One Forrester Research analyst is predicting that 30% of U.S. companies will outsource their database operations in the next five years. That's bad news for U.S.-based database administrators.
But last week, International Data Corp. issued a report saying that the concern over offshore outsourcing and its impact on U.S. employment is overblown. Only low-skill IT jobs will continue to grow overseas, the report said. That's good news for DBAs. Maybe.
The problem for database administrators, according to many analysts and industry professionals, is that some companies do not consider the scope of a DBA's role to be outside of routine maintenance and backup and recovery. Junior DBAs, already at a disadvantage in a dismal U.S. job market, are very likely to get lumped into that low-skill category.
"The overseas Oracle remote support is more of a threat to junior database administrators who perform routine DBA work, such as monitoring and table reorganizations," said Don Burleson, an independent consultant who heads Kittrell, N.C.-based Burleson Oracle Consulting.
For experienced DBAs, though, the number of U.S. corporate scandals that have involved sensitive data weighs heavily in their favor. Mission-critical database applications, as well as applications related to health records and consumer credit, are among those that U.S. companies are less likely to outsource, analysts say.
"As the CEO of one of the largest remote DBA companies, I find that the overseas DBA support poses no real threat," Burleson said. "Even though I probably charge more than 10 times the costs of overseas Oracle support, our remote Oracle support business is growing rapidly."
The automation equation
Noel Yuhanna, a senior industry analyst at Cambridge, Mass.-based Forrester Research, said that new database technology is another factor to consider when talking about offshore outsourcing. He predicted that, by 2005, 30% of U.S. companies will outsource their databases.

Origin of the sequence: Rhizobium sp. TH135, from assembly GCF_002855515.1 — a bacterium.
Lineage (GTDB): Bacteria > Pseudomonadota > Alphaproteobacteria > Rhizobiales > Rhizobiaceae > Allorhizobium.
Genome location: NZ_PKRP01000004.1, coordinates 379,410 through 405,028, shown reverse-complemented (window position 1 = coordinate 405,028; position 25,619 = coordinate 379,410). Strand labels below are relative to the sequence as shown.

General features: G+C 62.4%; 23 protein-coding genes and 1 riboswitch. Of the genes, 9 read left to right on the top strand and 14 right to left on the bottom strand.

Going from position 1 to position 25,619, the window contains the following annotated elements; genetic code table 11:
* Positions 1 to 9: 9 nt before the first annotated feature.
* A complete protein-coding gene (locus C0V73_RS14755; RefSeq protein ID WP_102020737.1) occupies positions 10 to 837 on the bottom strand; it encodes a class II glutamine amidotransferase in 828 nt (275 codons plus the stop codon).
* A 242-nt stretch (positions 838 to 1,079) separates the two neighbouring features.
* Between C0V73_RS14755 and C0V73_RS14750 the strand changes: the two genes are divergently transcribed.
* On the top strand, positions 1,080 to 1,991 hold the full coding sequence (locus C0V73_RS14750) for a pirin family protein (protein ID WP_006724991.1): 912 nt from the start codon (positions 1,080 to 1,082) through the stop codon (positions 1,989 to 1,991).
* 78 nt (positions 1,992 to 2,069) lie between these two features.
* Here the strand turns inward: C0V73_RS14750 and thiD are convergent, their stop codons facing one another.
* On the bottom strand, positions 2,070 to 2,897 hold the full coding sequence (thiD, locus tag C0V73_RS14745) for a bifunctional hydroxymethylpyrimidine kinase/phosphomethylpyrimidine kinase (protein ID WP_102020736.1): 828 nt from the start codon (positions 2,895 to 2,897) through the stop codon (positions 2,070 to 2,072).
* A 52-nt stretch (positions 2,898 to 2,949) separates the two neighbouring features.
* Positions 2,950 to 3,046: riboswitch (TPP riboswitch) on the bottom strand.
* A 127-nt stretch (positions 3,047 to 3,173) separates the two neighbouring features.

Today, one DBA monitors and maintains up to 21 databases, on average, according to Yuhanna. During the next three years, that ratio is expected to climb to 30 database per DBA, he said.
"The trend in the market is greater automation and simpler administration, and we don't expect that to change," he said.
Although the Department of Labor reported a net growth of 126,000 jobs in October, the largest one-month gain since the recession officially ended in November 2001, it is difficult to forecast whether DBA and other high-tech jobs are also recovering, said Richard Ellis of Ellis Research Services in Carlisle, Pa.
Ellis has been researching the job market as part of an ongoing study over the past decade for the Commission on Professionals in Science and Technology, a Washington think tank.
The outsourcing of IT work to foreign locations has quadrupled, according to Ellis. Outsourced transactions in technical work have grown from $300 million in 1995 to over $1.2 billion, and the numbers continue to climb, he said.
"I think the problem is more a matter of the viability of American wages in a global employment market," Ellis said. "Americans can't compete with foreign workers making much lower wages."
J.P. Bicket, an Oracle DBA who has over a decade of experience at a natural gas company in the Midwest, changed jobs during the summer. He said he didn't have trouble finding a new job because of his experience. But he knows younger DBAs won't be as lucky.
"I don't think that companies are going to spend the extra money to train someone to do the job," he said. "They're either looking for someone with experience, or they're going to consider outsourcing."
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